(f) Systematically monitor the effectiveness of the measures taken in order to ensure achievement of identified targets and to report on this to the Committee in its next periodic report.
Violence against women
20. While taking into account the legal and administrative measures taken by the State party to combat domestic violence, including the amendments to the Protection from Domestic Violence Act in 2007 and 2011, the launching of the National Plan to Combat Domestic Violence in November 2007, and the establishment of the National and Area Domestic Violence Committees, the Committee is concerned that violence against women remains a serious problem in the State party. The Committee is also concerned about the low number of shelters and the fact that only one of the three shelters in the State party is operated under the aegis of a ministerial office.
21. The Committee recalls its general recommendation No. 19 (1992) on violence against women, its previous concluding observations (CEDAW/C/MAR/CO/5, paras. 18 and 19) as well as the recommendations made by the Committee against Torture (CAT/C/MUS/CO/3, para. 16) and by the Human Rights Council’s Universal Periodic Review of Mauritius (A/HRC/11/28, paras. 25-28) and urges the State party to:
(a) Give high priority to implementing its obligations under the Convention to eradicate and bring to an end all forms of violence perpetrated against women and girls within the State party;
(b) Step up its efforts for the establishment of additional shelters; provide women victims of domestic violence with alternative safe living settings; and provide information in its next periodic report on the outcome of the Cabinet decision of 2011 that confirmed an increase in the number of shelters in the State party to nine;
(c) Strengthen its support for local non-governmental organizations (NGOs) which offer legal aid and shelter to women and girls who are victims of domestic violence, and allocate a greater portion of the Government budget to these NGOs; and
(d) Step up its efforts to put in place effective monitoring and evaluation mechanisms to ensure the effectiveness of measures taken under the Action Plan to Combat Domestic Violence, and inform the Committee on this in its next periodic report.
22. While noting with appreciation the efforts undertaken by the State party to enforce the law in cases of domestic violence, the Committee remains concerned about the low number of cases of domestic violence reported to the police, whereby abused women suffer in silence and are sometimes forced to “take the blame” due to family and societal pressures. The Committee is further concerned that the protection that is envisaged by the 1997 Protection from Domestic Violence Act and its 2007 and 2011 amendments, may in fact not be providing adequate protection for women, and the Committee is also concerned that many women who have obtained protection orders are still subjected to attacks by their spouses. The Committee again expresses its deep regret at the State party’s failure to criminalize domestic violence, including marital rape, despite the Committee’s previous concluding observations.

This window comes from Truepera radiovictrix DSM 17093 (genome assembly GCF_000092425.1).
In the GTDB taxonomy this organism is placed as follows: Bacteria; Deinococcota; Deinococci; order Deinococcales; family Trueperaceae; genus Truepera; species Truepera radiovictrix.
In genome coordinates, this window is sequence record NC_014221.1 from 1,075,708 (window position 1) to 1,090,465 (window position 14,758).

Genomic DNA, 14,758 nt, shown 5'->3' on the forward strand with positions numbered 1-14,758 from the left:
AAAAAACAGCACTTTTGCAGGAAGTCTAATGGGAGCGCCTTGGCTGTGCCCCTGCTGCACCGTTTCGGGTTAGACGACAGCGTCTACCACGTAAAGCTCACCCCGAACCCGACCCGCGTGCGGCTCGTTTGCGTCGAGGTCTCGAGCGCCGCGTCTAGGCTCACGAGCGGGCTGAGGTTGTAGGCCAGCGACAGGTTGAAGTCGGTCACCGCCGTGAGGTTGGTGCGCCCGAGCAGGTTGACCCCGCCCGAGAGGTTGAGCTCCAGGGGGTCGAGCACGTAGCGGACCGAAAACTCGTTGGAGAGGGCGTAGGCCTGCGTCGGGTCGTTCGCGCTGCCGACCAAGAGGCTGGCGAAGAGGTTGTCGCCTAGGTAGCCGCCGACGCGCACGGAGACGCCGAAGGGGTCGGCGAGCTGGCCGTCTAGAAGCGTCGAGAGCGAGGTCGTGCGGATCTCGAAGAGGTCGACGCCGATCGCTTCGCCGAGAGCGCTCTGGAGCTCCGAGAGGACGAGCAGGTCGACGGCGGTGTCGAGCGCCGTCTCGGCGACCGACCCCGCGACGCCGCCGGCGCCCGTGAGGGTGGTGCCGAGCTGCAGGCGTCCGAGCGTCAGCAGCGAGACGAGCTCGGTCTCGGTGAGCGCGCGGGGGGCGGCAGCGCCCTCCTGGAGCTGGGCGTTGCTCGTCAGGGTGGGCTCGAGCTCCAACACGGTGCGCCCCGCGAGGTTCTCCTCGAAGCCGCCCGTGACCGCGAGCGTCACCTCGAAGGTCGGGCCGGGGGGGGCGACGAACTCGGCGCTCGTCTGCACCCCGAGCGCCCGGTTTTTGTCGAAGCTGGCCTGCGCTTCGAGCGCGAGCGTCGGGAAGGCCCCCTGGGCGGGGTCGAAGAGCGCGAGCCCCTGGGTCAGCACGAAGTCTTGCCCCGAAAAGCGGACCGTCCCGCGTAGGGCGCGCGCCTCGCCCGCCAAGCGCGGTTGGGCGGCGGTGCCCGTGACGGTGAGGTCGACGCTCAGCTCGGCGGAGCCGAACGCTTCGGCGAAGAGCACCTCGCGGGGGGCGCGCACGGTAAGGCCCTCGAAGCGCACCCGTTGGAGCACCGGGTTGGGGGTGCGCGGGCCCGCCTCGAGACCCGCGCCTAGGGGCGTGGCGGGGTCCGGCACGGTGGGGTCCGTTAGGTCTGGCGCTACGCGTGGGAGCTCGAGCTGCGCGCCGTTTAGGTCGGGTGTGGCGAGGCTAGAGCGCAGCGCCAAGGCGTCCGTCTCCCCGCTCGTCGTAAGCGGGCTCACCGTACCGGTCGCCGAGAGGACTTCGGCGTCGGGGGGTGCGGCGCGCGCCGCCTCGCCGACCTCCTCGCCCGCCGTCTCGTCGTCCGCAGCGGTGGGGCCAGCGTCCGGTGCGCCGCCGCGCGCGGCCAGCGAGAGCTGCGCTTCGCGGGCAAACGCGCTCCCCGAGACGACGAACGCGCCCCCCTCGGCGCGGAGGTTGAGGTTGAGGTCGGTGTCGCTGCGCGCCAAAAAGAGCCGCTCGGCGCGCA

23. In accordance with article 2 of the Convention, and taking into account the Committee’s general recommendations No. 28 (2010) on the core obligations of States parties under article 2 of the Convention and No. 19 (1992) on violence against women as well as the concluding observations of the Committee against Torture (CAT/C/MUS/CO/ para. 16), the Committee urges the State party to:
(a) Accelerate its efforts to combat impunity for domestic violence offences by eliminating all obstacles preventing abused women from reporting domestic violence offences to the police, by bringing all perpetrators to justice and offering reparations to women who are victims of domestic violence;
(b) Continue its efforts to raise awareness among women and girls about the criminal nature and harmful effects of all forms of violence on their health, eradicating the underlying cultural justifications for such violence and practices, and encouraging women and girls to report acts of violence to the competent authorities;
(c) Ensure that investigation and ex-officio prosecution of cases of domestic violence proceed, in order to signal to the community that domestic violence is a serious crime and will be treated as such;
(d) Adopt all relevant administrative and legislative measures to offer effective protection to women who file complaints about violence against them, including by providing for restraining measures under the Protection from Domestic Violence Act once a complaint has been filed and further to provide training to judges and magistrates on the scope of domestic violence legislation;
(e) Collect disaggregated data on the number of complaints, prosecutions and convictions, and on sentences imposed on perpetrators of sexual and domestic violence, and provide such data to the Committee in its next periodic report; and
(f) Take all legislative measures to categorize domestic violence as a crime and accelerate its efforts to criminalize marital rape and to include it in the Sexual Offences bill.
Trafficking and exploitation of prostitution
24. While the Committee notes the ratification of the Optional Protocol to the Convention on the Rights of the Child on the sale of children, child prostitution and child pornography and the adoption of the 2009 Combating of Trafficking in Persons Act, the Committee is concerned at the fact that the State party remains a country of source, destination and transit for trafficking in persons, and at the proliferation of sex tourism in the country, essentially generating sexual exploitation of women and girls and augmenting the vulnerability of sex workers. The Committee is also concerned about the lack of information on the real extent of the sale and sexual exploitation of young girls because of the taboo surrounding sexuality and the lack of a centralized information system. The Committee notes with concern the absence of sex-disaggregated data with regard to both trafficking and prostitution as well as the lack of a national plan of action to address both trafficking and sexual exploitation in the State party.